I recently started cooking Korean food. To be honest, this is a whole new world for me in the realm of cooking, just like Hawaiian food is. Japanese food I learned from my host mothers, Chinese food I learned working in a Chinese restaurant, Filipino food I learned from my best friend, but Korean food I’ve only seen made in dramas. As a result, cooking it on my own is 100% an experiment. Luckily, I have the trusty internet.
This is one of those amazingly easy side dishes I love to make so much. Why, you ask? Because it takes me 5 minutes to prep, it cooks in the oven while I make the entree, it’s healthy, and it’s oh so delicious. Tasty, easy noms are the best! You can do this with all kinds of vegetables, but brussel sprouts are probably my favorite.
German potato salad is extraordinarily nostalgic for me. Growing up, my Oma and Opa would always have german potato salad at Christmas Eve dinner, along with German weiners, bratwurst, and herring salad. When I moved away to DC, I, of course, needed to take the recipe with me. This salad is sweet, vinegary, and finger-licking good. NomNomNom
Kabocha nimono is a staple for any Japanese diet. It’s one of those dishes that goes well with everything and is just as good when reheated. Usually when I make this dish, I just Google it. This particular time I used the recipe from Kanako’s Kitchen, which came out really well. Although to be honest, recipes don’t really vary much.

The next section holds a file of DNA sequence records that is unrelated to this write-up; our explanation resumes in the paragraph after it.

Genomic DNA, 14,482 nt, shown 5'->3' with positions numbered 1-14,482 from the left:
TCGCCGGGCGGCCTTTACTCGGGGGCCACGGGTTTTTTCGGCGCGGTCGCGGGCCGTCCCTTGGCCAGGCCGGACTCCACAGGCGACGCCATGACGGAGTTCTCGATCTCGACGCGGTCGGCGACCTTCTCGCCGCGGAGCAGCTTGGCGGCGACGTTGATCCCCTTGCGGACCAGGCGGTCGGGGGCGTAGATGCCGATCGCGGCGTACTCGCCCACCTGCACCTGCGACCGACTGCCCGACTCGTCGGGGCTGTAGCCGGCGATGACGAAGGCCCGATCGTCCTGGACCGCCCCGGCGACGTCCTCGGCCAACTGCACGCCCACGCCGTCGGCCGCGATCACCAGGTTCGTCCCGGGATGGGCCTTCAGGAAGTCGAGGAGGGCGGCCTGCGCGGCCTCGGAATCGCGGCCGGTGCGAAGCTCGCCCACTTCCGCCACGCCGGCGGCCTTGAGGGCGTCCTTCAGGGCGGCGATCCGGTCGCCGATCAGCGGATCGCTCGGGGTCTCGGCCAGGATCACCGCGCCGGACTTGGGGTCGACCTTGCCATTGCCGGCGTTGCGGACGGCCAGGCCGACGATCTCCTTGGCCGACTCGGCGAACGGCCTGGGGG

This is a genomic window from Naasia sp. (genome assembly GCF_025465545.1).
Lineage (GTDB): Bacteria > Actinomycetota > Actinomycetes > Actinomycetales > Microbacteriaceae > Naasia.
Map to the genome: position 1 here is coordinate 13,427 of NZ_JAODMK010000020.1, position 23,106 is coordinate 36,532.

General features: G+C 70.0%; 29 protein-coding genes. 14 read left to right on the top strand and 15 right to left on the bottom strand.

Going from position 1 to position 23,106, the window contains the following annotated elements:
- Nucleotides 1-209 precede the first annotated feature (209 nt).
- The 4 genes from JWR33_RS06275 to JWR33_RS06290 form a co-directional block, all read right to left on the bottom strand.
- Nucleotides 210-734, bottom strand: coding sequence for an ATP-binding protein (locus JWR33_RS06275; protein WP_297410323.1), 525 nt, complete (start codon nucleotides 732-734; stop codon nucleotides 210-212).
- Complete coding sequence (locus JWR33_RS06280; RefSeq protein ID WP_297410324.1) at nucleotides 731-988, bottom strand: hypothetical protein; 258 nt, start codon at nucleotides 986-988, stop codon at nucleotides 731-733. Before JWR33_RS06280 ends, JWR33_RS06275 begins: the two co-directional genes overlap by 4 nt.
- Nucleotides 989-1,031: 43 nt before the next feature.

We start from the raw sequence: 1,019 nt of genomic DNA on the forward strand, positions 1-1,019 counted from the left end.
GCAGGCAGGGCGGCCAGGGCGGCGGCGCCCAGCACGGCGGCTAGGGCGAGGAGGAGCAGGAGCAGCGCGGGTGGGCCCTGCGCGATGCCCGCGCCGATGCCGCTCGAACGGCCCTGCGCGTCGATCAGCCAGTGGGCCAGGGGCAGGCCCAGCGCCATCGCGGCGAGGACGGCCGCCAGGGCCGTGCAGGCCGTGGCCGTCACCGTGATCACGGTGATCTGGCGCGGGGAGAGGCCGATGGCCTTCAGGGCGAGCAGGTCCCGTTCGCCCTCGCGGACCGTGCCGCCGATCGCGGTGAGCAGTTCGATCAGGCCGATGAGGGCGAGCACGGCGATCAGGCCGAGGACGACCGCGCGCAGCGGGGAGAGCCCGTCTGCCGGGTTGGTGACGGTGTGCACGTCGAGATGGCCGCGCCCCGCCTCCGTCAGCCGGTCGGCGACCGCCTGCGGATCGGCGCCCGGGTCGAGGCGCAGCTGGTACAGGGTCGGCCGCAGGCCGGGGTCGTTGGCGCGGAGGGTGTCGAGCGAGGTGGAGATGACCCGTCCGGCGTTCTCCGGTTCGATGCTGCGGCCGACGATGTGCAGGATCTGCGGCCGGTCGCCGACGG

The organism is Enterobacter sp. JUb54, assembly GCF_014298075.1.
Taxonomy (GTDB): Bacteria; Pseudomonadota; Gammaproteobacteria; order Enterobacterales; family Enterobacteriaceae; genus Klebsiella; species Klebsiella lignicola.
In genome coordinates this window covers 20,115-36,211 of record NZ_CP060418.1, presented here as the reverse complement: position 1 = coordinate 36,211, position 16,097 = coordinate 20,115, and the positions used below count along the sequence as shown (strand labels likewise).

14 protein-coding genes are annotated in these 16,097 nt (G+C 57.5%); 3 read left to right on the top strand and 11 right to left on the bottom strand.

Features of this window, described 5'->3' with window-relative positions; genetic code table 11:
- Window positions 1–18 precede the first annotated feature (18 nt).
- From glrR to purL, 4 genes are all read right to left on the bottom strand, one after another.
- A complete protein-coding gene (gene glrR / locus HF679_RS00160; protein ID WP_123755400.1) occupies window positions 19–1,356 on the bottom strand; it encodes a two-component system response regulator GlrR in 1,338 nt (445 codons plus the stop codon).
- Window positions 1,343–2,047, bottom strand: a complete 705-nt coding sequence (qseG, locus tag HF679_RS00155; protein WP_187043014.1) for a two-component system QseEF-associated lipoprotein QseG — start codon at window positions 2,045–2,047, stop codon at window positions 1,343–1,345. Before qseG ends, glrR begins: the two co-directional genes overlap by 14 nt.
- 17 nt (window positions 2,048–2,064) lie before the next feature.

Garlic Bread is one of those things that just baffle me. As a young girl, I, as every other average American, enjoyed Texas Toast and the garlic bread loaves you can buy relatively cheaply in any grocery store. Tasty, buttery, garlicky goodness that all u have to do is throw it in the oven. I thought this was genius and the best I could get short of going to a really good Italian restaurant.
Unlike many of my dishes, this one really doesn’t have much of a story. One day, I was craving Chinese food, but I had recently moved and didn’t know the local restaurants. So what is a poor college student to do? Dig through the fridge and find a recipe that suited both the contents of the kitchen and the craving. The original recipe can be found here.
I got this recipe from a friend of mine about a year and a half ago. The original comes from a book, but it’s been posted all over different blogs as well. If you want the original, search “Jim Lahey” and “Crusty Bread”; you will get plenty of hits. Jim Lahey is a baker at Sullivan Street Bakery and the original creator. The original recipe is NOT rye bread; it’s a standard no-knead white bread. However, there are several different variations of the recipe available all over the internet (I’ve also experimented with variations, and this bread is a lot of fun to play with).